Comfort

There is honestly nothing like a hot, buttery crumpet, with a scrape of jam on the very top, washed down with a mug of sweet, well brewed tea on a sunny day in spring.

In Morocco they have a similar sort of food, a pancake called ‘Baghrir’, fluffy and filled with holes just like a regular crumpet. They refry these pancakes in olive oil sometimes, but my favourite way to eat them is fried in butter and honey, sweet and succulent, with a small glass of sweet mint tea, steaming and oxidised from pouring from a height. My dad was a baker back in his student days, and when I was particularly small, he used to make them for breakfast every so often. A massive family breakfast. Usually when we breakfast together on a weekend we have a fry-up. Eggs and beans and toast and mushrooms and hash browns and sausages and whatever else you can add to a fry-up. My dad hates baked beans. He doesn’t really like much English food because he is not English, you see, and growing up his palette included much more savoury, aromatic Middle Eastern foods. So on his breakfast days we had moroccan pancakes, Spanish omelettes, cream cheese, honey, olive oil, plenty of olives and round, flat arabic bread. And lots of fruit!

Both kinds were comfort food to me. A plate of buttered crumpets with a moroccan teapot (ibreeq) and lots of small, gleaming little tea glasses, bits of mint floating on top. A nice contrast of cultures, in a way!

Moroccan mint tea is made in a special way. You don’t just pour boiling water on the mint, because you then have tasteless peppermint tea. You put in half a tablespoon of gunpowder tea, or Chinese green tea leaves into the pot and simmer with some hot water for a while. Then you pour it out and add more hot water until the metal teapot is filled to its workable capacity. You boil it until it bubbles, and then add your carefully cut and washed fresh mint. You close the lid and boil for about a minute, then you can sweeten to taste. Moroccans love their tea sweet. Too sweet, sometimes. But oh the taste of that fresh liquid, hot down your throat. I can have five or six glasses in a row. When I was in Morocco they would joke about how many glasses I would have, one after the another, greedy in anticipation.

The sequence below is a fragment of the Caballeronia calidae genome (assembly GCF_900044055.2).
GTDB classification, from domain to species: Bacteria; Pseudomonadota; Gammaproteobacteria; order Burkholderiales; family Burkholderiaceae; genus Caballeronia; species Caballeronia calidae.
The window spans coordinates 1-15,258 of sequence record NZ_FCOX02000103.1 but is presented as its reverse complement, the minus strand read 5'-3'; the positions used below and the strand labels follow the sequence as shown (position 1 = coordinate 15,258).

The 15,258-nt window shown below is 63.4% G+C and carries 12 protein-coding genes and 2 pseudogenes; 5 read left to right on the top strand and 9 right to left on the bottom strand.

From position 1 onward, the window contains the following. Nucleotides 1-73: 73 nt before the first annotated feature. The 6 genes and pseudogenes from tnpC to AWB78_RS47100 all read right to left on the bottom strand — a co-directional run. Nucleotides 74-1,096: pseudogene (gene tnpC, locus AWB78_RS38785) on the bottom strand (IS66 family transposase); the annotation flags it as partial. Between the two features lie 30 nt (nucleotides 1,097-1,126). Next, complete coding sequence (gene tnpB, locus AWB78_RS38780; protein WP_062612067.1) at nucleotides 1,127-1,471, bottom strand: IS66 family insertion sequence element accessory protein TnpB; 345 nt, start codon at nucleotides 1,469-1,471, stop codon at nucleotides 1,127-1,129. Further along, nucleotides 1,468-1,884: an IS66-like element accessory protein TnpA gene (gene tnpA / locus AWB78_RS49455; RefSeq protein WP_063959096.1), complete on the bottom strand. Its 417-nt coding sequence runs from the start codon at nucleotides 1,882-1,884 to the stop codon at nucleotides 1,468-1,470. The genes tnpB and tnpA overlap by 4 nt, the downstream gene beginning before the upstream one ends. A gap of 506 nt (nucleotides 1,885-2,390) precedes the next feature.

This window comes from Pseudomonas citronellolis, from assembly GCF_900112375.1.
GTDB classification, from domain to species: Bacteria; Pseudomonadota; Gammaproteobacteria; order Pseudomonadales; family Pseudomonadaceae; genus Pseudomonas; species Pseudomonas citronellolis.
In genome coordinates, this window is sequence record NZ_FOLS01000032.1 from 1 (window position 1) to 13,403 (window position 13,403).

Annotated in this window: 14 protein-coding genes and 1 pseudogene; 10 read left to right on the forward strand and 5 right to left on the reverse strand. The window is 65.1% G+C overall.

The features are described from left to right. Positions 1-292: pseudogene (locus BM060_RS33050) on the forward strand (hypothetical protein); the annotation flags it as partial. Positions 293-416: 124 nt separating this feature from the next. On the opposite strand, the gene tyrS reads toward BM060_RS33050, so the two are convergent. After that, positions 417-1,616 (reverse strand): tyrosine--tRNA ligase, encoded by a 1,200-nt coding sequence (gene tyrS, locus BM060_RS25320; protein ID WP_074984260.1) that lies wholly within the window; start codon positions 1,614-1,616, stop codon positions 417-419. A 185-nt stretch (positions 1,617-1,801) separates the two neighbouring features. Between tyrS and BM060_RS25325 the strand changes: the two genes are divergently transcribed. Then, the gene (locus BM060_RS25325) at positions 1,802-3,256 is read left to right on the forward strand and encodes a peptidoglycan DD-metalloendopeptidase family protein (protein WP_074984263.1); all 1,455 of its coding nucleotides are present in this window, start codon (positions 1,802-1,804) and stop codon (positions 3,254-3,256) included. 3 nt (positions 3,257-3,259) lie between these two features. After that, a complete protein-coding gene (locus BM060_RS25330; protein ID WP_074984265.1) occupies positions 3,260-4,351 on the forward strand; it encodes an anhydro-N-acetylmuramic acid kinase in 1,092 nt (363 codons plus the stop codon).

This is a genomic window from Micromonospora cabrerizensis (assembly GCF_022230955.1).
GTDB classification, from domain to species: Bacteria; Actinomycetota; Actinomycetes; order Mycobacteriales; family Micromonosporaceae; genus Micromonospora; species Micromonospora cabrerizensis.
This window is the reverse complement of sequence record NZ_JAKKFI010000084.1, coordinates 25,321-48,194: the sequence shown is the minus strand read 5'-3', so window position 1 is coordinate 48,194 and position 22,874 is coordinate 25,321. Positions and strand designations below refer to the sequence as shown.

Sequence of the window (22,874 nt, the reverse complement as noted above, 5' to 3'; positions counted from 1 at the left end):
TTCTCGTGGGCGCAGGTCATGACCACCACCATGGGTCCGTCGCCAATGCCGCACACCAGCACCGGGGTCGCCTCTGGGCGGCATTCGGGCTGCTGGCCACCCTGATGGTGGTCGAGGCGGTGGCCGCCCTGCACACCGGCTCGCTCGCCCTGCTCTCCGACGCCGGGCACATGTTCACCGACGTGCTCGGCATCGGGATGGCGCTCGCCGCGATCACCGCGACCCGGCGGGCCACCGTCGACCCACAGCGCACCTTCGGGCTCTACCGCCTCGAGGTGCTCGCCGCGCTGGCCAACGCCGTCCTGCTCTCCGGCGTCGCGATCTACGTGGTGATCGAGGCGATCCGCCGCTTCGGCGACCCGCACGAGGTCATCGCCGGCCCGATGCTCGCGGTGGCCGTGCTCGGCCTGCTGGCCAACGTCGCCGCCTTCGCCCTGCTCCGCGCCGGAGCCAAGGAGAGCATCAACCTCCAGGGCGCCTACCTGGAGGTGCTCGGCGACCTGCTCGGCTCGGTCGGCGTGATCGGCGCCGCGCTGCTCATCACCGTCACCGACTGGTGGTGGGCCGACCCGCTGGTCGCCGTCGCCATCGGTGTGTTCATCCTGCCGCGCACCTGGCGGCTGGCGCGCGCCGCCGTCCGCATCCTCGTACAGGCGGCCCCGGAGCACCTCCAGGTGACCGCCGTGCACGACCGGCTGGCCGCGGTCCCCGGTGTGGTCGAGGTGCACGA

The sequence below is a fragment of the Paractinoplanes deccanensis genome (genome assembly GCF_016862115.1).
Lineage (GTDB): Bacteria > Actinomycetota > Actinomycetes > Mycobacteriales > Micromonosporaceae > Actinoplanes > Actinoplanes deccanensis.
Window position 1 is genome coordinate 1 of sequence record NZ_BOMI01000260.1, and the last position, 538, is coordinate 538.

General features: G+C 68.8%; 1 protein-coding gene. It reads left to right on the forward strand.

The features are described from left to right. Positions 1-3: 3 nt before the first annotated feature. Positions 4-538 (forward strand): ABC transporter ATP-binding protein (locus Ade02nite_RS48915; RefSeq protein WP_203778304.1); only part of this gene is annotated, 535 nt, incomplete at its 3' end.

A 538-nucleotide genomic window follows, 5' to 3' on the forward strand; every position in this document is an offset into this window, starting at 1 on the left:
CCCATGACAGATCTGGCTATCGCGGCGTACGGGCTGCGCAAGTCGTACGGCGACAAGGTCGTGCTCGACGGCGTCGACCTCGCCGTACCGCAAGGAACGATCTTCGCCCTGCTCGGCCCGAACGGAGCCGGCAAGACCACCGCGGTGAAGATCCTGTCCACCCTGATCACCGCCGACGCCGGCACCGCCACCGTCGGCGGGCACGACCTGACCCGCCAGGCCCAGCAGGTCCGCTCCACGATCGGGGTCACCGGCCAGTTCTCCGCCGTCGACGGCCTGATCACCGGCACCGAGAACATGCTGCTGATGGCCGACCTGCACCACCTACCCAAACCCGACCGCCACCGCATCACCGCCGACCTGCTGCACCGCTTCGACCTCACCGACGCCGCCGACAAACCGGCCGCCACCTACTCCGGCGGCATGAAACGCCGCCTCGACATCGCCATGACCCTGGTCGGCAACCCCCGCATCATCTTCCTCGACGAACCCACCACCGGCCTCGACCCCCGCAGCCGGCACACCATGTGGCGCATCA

When I was very small my father used to cool the tea before he gave it to me by pouring it from one small glass into another a few times until the heat dissipated enough for me to drink. When I went to Morocco last summer, I noticed that the Moroccans did that a lot for their little ones. I hadn’t known it was a thing they do.

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This is how to pour Moroccan tea. From as high above as you can manage!

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Ah, the fluffy, buttery hot English crumpet.

 

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Physical Relief

Had a terribly busy week. I was travelling since Saturday, when I drove two hours to go to a party, where I burned 600 calories dancing, according to my fitness tracker. I then drove to the in-laws’, where I stayed for the next three days to get to work. I walked to work daily and it took a good forty minutes, and helped my mother move house, worked till 2am  preparing lesson plans and studying for my first assignment.

On Thursday I went to work as usual, carrying a pile of heavy books.

‘Want to add more to that pile, Mrs Sparrow?’ one of the teachers muttered as he walked past, then offered to help but I declined. After work I went to my mum’s and slipped on my stilettos, then my brother dropped me off to the train station and we had a massive argument because he can be an arrogant overly sensitive jerk sometimes, and he refuses to listen to me and he kept speeding on second because I told him to put the car in third gear, even though it was a HIRED car, and he has never had practise driving while I have had a good year and a half on my belt. He is so stubborn it is maddening.

I got out of the car in tears, and caught the train to Birmingham where I went to the loos to slap makeup on my face for another party, this time more sophisticated and in a restaurant.

Then I caught another train all the way back home to my husband.

I hadn’t seen him for a good three days while I was at work. The minute I set eyes on him, waiting by the exit doors with hands in his pockets, my heels aching from my stilettos, and my shoulders heavy with bags, a wave of fatigue washed over me and I sank into his fresh perfume scent and the cold of his heavy leather jacket.

I don’t understand this phenomenon.

It was as though the mere sight of him took my stress away and my body began to really feel the duress I put it under. As though my brain subconsciously knew it didn’t have to hold on anymore because he was there and he could take care of me.

My throat felt scratchy and as he took my bags from me, lifting them as though they weighed nothing, my head started to pound, and tears prickled the back of my eyes. I hugged him for ages before I got in the car, just letting the feeling of home wash over me.

I had never experienced anything like this. A second ago on the train I had been perfectly fine!

All day today I have been in bed feeling ridiculously lousy.